Nicole Gelinas joins Howard Husock to discuss the resolution of Amazon’s year-long “HQ2” competition. This week, the Internet giant announced that it would open new offices in Crystal City, Virginia—near Washington, D.C.—and New York’s own Long Island City, Queens.

Located just across the East River from midtown Manhattan, Long Island City had struggled for years as a post-industrial neighborhood until the early 2000s, when rezoning allowed the construction of dozens of luxury residential buildings and modern office towers. The neighborhood still faces challenges, however: it’s home to some of the city’s largest public housing projects, and its schools are poorly run.

New York State is offering Amazon more than $1.5 billion in tax breaks and grants to create 25,000 jobs in Long Island City. That comes out to about $48,000 per job. Since the announcement, community leaders and elected officials are already making demands on Amazon. They want to see funding for transit fixes, employment for local residents, unionization, and more. As more details emerge on the terms of the city and state’s agreement with the company (one example: Amazon’s private helipad will be limited to 120 landings a year), many New Yorkers are skeptical.

Audio Transcript

Brian Anderson: Welcome back to the 10 Blocks podcast. This is your host, Brian Anderson, editor of City Journal.

As you may have heard, Amazon has officially announced the results of their notorious “HQ2” competition.

The tech giant will be opening new offices (with roughly 25,000 employees each) in two locations: Crystal City, Virginia and New York’s own Long Island City, which is just a quick ride on the 7 train to Queens, when it’s working, from our offices near Grand Central.

Amazon’s selection is drawing many critics: some say wealthy metro-areas, areas like New York and Washington, D.C. hardly need the investment compared to others cities. At the same time, left-wing groups in New York are already making demands on Amazon.

Coming up on the show today, two of my colleagues, Nicole Gelinas and Howard Husock, both contributing editors at City Journal, will talk about Amazon’s decision to move to Long Island City, and what kind of impact it will have on the city.

But one more announcement before we get started: If you are a listener in the New York area and you like following policy developments in city & state of New York, I encourage you subscribe to our newsletter, “The Beat.” It’s an e-newsletter, you’ll get insight on housing, education, homelessness, infrastructure, and more delivered right to your inbox three times a week. You can find it at

That it’s it for me. The conversation between Nicole and Howard begins after this. We hope you enjoy.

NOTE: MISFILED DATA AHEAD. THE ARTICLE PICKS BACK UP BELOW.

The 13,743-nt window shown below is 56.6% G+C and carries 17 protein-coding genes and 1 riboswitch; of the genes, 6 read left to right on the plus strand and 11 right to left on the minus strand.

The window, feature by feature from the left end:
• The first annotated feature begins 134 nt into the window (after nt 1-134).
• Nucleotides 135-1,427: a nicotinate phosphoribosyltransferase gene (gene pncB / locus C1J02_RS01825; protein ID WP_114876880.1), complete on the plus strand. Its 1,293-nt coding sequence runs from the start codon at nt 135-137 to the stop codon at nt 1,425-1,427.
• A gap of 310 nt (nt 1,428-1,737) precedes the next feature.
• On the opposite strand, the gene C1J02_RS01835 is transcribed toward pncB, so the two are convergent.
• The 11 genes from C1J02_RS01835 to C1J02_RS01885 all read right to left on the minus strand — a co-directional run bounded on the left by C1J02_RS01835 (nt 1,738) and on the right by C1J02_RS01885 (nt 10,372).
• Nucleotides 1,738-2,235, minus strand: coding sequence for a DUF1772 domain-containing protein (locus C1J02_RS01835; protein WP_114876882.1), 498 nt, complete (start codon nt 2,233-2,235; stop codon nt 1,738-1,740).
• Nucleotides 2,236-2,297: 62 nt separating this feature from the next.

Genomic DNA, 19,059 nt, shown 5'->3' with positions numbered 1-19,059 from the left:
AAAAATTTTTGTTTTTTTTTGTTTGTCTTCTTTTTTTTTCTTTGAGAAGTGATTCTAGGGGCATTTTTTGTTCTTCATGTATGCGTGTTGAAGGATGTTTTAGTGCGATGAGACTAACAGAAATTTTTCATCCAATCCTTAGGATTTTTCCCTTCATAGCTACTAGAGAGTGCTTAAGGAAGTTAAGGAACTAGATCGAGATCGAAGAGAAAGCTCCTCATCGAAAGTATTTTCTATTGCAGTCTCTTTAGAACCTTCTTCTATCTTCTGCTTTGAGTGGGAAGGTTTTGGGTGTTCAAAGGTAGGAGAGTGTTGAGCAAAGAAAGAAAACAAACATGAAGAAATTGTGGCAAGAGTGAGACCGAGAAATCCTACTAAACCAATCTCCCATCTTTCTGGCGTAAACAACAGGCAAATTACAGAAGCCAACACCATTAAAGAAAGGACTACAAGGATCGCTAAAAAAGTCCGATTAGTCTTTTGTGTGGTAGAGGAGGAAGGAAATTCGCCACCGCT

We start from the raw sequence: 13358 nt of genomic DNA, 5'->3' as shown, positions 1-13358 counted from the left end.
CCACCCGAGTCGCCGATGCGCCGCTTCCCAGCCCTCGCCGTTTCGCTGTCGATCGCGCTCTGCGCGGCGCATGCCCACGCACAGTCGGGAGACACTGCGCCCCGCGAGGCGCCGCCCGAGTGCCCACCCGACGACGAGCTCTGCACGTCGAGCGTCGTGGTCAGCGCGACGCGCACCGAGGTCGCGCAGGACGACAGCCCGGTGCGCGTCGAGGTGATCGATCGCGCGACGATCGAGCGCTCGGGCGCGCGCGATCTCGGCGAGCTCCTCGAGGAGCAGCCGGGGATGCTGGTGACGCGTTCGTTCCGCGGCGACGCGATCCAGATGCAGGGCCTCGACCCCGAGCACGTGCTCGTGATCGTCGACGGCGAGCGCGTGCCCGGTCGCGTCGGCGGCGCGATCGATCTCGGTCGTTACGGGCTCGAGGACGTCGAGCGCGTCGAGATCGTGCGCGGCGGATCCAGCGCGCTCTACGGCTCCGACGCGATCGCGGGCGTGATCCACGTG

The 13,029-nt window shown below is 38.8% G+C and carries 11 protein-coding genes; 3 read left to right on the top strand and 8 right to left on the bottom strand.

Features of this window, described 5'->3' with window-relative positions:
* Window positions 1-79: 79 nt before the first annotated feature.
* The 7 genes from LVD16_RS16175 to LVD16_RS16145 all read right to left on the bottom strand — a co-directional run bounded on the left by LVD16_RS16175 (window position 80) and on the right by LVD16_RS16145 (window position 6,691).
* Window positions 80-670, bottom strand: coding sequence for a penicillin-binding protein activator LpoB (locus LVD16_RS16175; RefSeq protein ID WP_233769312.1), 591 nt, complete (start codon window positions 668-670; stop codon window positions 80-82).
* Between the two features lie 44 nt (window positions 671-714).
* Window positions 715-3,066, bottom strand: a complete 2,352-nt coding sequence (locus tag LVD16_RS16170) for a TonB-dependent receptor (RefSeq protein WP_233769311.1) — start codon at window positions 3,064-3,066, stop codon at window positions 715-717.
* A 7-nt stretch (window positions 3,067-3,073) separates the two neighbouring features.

Howard Husock: Hello, I’m Howard Husock, vice president for research and publications at the Manhattan Institute. And I’m here with Nicole Gelinas, a contributing editor at City Journal. Hello, Nicole.

Nicole Gelinas: Good afternoon, Howard. Thank you for having me back.

Howard Husock: So we’re going to talk about something that all of America is talking about today, and that is Amazon’s decision to locate one of its two new headquarters in New York City in the Long Island City district of New York, as well as its other new HQ2 in Crystal City near Washington, D.C. So, Nicole, and I should stress that Nicole writes about transit and infrastructure for City Journal and she’s also a chartered financial analyst so she knows how to think about corporate decision making as well. Nicole, you know the whole country basically was vying for this Amazon headquarters, but now that it’s been announced that New York is going to get a piece of it, we’re seeing protests. “We’re going to mobilize and protest and claim that democracy is still alive in Queens and New York City,” said a councilman whose district includes Long Island City. “It’s unacceptable and we are going to fight.” Does he have a point?

Nicole Gelinas: Well, he’s going too far with the rhetoric about whether this is a social justice issue. But in terms of the whole country fighting for this and New York getting it, it’s understandable that people have a skepticism of what these jobs mean for New York in terms of its ability to absorb people on transit, and schools, and so on and so forth, because these jobs come when New York is in the middle or at the end of a record boom in private sector job creation. If you look back over the last ten years since the recession, New York has added 700,000 private sector jobs. And just for perspective, that’s more jobs than a lot of cities that competed for the Amazon headquarters even have in the first place. So in terms of, does New York need these jobs, of course, all cities need job growth and New York should be very happy to be welcoming 25,000 new workers at Amazon, particularly since these are good paying jobs. But in terms of offering these huge incentives to get these jobs, the reality is we really didn’t have to offer these incentives to add 25,000 jobs. I mean this is only 4% of the total of jobs that we’ve added in the past decade.

Howard Husock: Well didn’t have to offer the incentives because New York was already generating lots of new jobs, or might Amazon have located in New York anyway? Amazon stated as its reason for choosing the locations that it did—it didn’t say tax incentives. It said talent. Do you take them at their word?